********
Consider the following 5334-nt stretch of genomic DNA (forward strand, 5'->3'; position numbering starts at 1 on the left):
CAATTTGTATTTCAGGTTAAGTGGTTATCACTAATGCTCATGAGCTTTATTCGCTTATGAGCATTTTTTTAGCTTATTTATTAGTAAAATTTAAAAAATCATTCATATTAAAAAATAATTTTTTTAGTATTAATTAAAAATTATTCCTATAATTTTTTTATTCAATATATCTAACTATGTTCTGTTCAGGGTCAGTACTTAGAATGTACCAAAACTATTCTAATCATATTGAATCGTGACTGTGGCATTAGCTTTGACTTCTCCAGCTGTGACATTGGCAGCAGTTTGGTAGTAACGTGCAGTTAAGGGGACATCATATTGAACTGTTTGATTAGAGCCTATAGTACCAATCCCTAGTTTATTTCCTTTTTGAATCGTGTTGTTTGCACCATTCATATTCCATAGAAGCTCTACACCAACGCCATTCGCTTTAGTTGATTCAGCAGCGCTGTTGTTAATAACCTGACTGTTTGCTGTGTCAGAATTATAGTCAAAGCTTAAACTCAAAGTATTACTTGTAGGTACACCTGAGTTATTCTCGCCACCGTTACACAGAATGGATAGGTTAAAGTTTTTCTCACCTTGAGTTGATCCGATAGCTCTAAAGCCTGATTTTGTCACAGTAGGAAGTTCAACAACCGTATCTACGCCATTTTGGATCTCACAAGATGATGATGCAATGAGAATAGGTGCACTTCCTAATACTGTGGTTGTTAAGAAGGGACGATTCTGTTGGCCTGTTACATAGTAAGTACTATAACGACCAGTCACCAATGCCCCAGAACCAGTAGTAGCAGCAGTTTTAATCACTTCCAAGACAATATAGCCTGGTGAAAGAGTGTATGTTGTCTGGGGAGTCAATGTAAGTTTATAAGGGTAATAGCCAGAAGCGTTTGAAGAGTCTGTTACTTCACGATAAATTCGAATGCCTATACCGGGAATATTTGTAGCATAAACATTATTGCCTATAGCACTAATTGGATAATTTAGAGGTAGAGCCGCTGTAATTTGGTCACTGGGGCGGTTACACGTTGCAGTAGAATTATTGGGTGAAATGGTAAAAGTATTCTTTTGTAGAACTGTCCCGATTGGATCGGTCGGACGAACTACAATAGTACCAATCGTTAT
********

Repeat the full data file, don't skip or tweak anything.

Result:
Consider the following 5334-nt stretch of genomic DNA (forward strand, 5'->3'; position numbering starts at 1 on the left):
CAATTTGTATTTCAGGTTAAGTGGTTATCACTAATGCTCATGAGCTTTATTCGCTTATGAGCATTTTTTTAGCTTATTTATTAGTAAAATTTAAAAAATCATTCATATTAAAAAATAATTTTTTTAGTATTAATTAAAAATTATTCCTATAATTTTTTTATTCAATATATCTAACTATGTTCTGTTCAGGGTCAGTACTTAGAATGTACCAAAACTATTCTAATCATATTGAATCGTGACTGTGGCATTAGCTTTGACTTCTCCAGCTGTGACATTGGCAGCAGTTTGGTAGTAACGTGCAGTTAAGGGGACATCATATTGAACTGTTTGATTAGAGCCTATAGTACCAATCCCTAGTTTATTTCCTTTTTGAATCGTGTTGTTTGCACCATTCATATTCCATAGAAGCTCTACACCAACGCCATTCGCTTTAGTTGATTCAGCAGCGCTGTTGTTAATAACCTGACTGTTTGCTGTGTCAGAATTATAGTCAAAGCTTAAACTCAAAGTATTACTTGTAGGTACACCTGAGTTATTCTCGCCACCGTTACACAGAATGGATAGGTTAAAGTTTTTCTCACCTTGAGTTGATCCGATAGCTCTAAAGCCTGATTTTGTCACAGTAGGAAGTTCAACAACCGTATCTACGCCATTTTGGATCTCACAAGATGATGATGCAATGAGAATAGGTGCACTTCCTAATACTGTGGTTGTTAAGAAGGGACGATTCTGTTGGCCTGTTACATAGTAAGTACTATAACGACCAGTCACCAATGCCCCAGAACCAGTAGTAGCAGCAGTTTTAATCACTTCCAAGACAATATAGCCTGGTGAAAGAGTGTATGTTGTCTGGGGAGTCAATGTAAGTTTATAAGGGTAATAGCCAGAAGCGTTTGAAGAGTCTGTTACTTCACGATAAATTCGAATGCCTATACCGGGAATATTTGTAGCATAAACATTATTGCCTATAGCACTAATTGGATAATTTAGAGGTAGAGCCGCTGTAATTTGGTCACTGGGGCGGTTACACGTTGCAGTAGAATTATTGGGTGAAATGGTAAAAGTATTCTTTTGTAGAACTGTCCCGATTGGATCGGTCGGACGAACTACAATAGTACCAATCGTTAT